Figure 10.3: Illustration of the current (solid lines) and planned/proposed (dotted lines) development of real-time processing in northern California. The Finite Fault I and II are fully implemented within the REDI system at UC Berkeley and are integrated with ShakeMap. The resulting maps are still being evaluated and are not currently available to the public.
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2002-2003 Activities


The BSL and USGS/Menlo Park staff met in August 2002 to discuss how to improve the robustness of ShakeMap operation in northern California. At that time, ShakeMaps in northern California depended on the operation of a single computer, located in Menlo Park. This was in contrast to other earthquake monitoring operations, where 2 parallel systems provide back-up capability should a computer fail. The BSL and USGS Menlo Park agreed to bring up a second ShakeMap system at UC Berkeley, which will be twin or clone of the Menlo Park system.

The implementation of the second ShakeMap system was completed in early 2003, using one of the new CISN processing computers. Both ShakeMap systems are be driven off the "production" monitoring system and both are configured to allow distribution of ShakeMaps to the Web and to recipients such as OES. At any one time, however, only one system distributes information.

In parallel, Pete Lombard at the BSL was trained to review ShakeMaps following an earthquake. Since early in 2003, the BSL has been trading the responsibility of ShakeMap production. The key to making a ShakeMap machine take over the production duty is to copy the earthquake database file from the former production machine to the new production machine. In that way, both machines can produce consistent ShakeMap archive lists.

The BSL has started work on a system to help with review of ShakeMaps. By modifying the program grind, we now write logs of the PGA and PGV values from station data, the regression curve, and the limits used by grind to flag outlier stations. This data is then plotted on amplitude vs. distance log-log plots. While this simple plot loses the spatial information available from a map view, it accurately reflects the process that grind uses for flagging stations. And the outlying data are more apparent on the x-y plots. For now, our plotting is done by a crude script running gnuplot. We intend at least to change this to use GMT for plotting. And we imagine that some day a pair of "clickable" plots could be presented on an internal Web server for use by ShakeMap reviewers.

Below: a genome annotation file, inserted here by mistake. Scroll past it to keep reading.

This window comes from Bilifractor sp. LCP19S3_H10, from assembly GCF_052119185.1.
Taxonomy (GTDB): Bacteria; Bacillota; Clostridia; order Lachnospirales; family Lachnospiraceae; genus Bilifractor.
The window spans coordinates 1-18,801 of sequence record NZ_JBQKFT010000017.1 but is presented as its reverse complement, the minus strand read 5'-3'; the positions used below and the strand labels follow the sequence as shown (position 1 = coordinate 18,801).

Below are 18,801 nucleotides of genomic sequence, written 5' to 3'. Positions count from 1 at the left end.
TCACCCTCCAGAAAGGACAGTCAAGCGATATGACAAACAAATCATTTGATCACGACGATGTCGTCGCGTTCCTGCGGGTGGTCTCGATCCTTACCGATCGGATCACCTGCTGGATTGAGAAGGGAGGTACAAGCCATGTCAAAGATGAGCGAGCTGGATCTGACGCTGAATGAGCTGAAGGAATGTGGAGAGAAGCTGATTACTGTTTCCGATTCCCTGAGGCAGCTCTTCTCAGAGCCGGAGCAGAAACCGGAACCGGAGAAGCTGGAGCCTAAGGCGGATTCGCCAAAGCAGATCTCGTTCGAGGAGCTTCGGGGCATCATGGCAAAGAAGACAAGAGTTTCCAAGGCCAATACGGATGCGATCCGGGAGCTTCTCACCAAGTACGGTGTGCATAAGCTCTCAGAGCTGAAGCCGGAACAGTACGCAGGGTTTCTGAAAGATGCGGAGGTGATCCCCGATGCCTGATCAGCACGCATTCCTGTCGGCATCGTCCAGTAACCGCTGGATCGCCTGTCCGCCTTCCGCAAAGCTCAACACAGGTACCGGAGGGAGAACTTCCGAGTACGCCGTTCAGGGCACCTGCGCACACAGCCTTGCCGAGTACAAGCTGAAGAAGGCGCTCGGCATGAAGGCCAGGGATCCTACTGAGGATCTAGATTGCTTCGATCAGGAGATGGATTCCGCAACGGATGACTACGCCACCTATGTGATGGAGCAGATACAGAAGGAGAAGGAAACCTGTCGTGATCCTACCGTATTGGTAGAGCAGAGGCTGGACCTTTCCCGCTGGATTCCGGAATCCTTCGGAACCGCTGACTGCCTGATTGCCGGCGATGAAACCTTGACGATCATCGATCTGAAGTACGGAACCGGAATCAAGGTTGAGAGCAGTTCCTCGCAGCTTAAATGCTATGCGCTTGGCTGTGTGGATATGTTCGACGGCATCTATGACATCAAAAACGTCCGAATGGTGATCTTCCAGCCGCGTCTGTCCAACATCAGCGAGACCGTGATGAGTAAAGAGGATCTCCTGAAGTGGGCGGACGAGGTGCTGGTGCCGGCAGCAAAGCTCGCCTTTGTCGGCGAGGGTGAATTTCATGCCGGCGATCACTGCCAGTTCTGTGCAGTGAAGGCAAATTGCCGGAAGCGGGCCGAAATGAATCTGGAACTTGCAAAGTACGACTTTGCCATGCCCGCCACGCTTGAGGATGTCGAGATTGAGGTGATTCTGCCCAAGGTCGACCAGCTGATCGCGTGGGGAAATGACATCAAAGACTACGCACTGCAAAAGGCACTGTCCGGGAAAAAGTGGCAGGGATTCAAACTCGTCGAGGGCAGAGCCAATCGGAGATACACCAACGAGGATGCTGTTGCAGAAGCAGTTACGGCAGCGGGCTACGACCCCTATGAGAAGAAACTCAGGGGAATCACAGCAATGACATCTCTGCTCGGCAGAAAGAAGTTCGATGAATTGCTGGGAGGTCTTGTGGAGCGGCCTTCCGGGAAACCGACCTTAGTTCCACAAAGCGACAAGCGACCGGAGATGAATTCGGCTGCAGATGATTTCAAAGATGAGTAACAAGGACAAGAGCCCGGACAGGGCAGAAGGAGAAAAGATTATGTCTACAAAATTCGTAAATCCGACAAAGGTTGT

The REDI system has routinely produced automatic estimates of moment magnitude ($M_{w}$) for many years. However, these estimates have not routinely used as the "official" magnitude, due in part to questions about the reliability of the automatic solutions. However, in response to the 05/14/2002 Gilroy earthquake ($M_{w}$ 4.9, $M_{L}$ 5.1) and the complications created by the publication of multiple magnitudes, the BSL and USGS Menlo Park have agreed to use automatically determined moment magnitudes, when available, to supplement estimates of local magnitude ($M_{L}$). This work was completed in the last year and $M_{w}$ is now routinely reported when the solution is "good enough".

When is a solution "good enough"? This question has been under review in the last year - both to ensure reliable reporting of $M_{w}$ in northern California and as part of the CISN-effort to establish rules for a magnitude hierarchy. Figures 10.4 & 10.5 illustrate a dataset compiled since the most recent modification of the moment tensor software. The dataset indicates that the estimate $M_{w}$ from the complete waveform inversion is quite robust for when a variance reduction of 40% or higher is obtained. In general, earthquakes of M4.5 and higher almost always achieve that level of variance reduction. Under the current rules, the Northern California Management Center always reports $M_{w}$ if the variance reduction is 40% or better.

We have also looked at comparisons between our regional estimate of $M_{w}$ and the moment magnitudes determined by Harvard as part of the Centroid Moment Tensor project. Figure 10.6 illustrates the regional $M_{w}$ compared with the CMT $M_{w}$, along with comparisons between the NEIC estimates of $M_{w}$, $m_{b}$, $M_{s}$ and the CMT $M_{w}$. This dataset spans approximately 60 events in the western US and good agreement between the regional and global methods is observed, although there appears to be a systematic difference in the estimates of approximately 0.08 - 0.09 magnitude units, with the CMT estimate being higher.

Figure 10.4: Left: Left: Comparison of the two regional estimates of moment magnitude - the complete waveform (CW) and the surface wave (SW) methods - from the last year of REDI results and a few older events rerun through the system. As observed in Pasyanos et al., 1996, the estimates of moment from the surface wave inversion are larger than the complete waveform inversion. Right: Comparison of the estimates of $M_{w}$ from automatic and reviewed complete waveform solutions.
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Figure 10.5: Results from the last year of complete waveform moment tensor inversions in the REDI system, with a few older events. With one exception, all events of M4.5 and higher achieved a variance reduction of 40%; approximately one third of the smaller events achieved the same level.